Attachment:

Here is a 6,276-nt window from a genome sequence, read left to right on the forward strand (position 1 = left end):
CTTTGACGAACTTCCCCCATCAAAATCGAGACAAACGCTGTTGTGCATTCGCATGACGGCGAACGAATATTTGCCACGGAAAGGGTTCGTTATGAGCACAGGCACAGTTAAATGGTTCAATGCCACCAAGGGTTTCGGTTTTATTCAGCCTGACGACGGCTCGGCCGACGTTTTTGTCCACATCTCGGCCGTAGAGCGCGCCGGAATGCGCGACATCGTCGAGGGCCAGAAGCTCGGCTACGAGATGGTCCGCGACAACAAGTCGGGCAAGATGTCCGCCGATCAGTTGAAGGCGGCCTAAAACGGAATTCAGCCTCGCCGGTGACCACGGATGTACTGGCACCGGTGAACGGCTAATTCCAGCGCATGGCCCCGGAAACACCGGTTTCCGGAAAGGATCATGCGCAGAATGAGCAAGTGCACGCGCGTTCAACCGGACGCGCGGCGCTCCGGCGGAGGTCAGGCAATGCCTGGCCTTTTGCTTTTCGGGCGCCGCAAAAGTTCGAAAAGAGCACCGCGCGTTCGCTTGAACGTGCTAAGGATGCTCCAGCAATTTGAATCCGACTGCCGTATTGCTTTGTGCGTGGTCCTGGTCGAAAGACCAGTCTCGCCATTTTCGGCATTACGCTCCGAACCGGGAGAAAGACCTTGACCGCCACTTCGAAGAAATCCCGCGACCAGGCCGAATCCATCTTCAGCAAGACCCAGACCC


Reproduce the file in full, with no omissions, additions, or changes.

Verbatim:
Here is a 6,276-nt window from a genome sequence, read left to right on the forward strand (position 1 = left end):
CTTTGACGAACTTCCCCCATCAAAATCGAGACAAACGCTGTTGTGCATTCGCATGACGGCGAACGAATATTTGCCACGGAAAGGGTTCGTTATGAGCACAGGCACAGTTAAATGGTTCAATGCCACCAAGGGTTTCGGTTTTATTCAGCCTGACGACGGCTCGGCCGACGTTTTTGTCCACATCTCGGCCGTAGAGCGCGCCGGAATGCGCGACATCGTCGAGGGCCAGAAGCTCGGCTACGAGATGGTCCGCGACAACAAGTCGGGCAAGATGTCCGCCGATCAGTTGAAGGCGGCCTAAAACGGAATTCAGCCTCGCCGGTGACCACGGATGTACTGGCACCGGTGAACGGCTAATTCCAGCGCATGGCCCCGGAAACACCGGTTTCCGGAAAGGATCATGCGCAGAATGAGCAAGTGCACGCGCGTTCAACCGGACGCGCGGCGCTCCGGCGGAGGTCAGGCAATGCCTGGCCTTTTGCTTTTCGGGCGCCGCAAAAGTTCGAAAAGAGCACCGCGCGTTCGCTTGAACGTGCTAAGGATGCTCCAGCAATTTGAATCCGACTGCCGTATTGCTTTGTGCGTGGTCCTGGTCGAAAGACCAGTCTCGCCATTTTCGGCATTACGCTCCGAACCGGGAGAAAGACCTTGACCGCCACTTCGAAGAAATCCCGCGACCAGGCCGAATCCATCTTCAGCAAGACCCAGACCC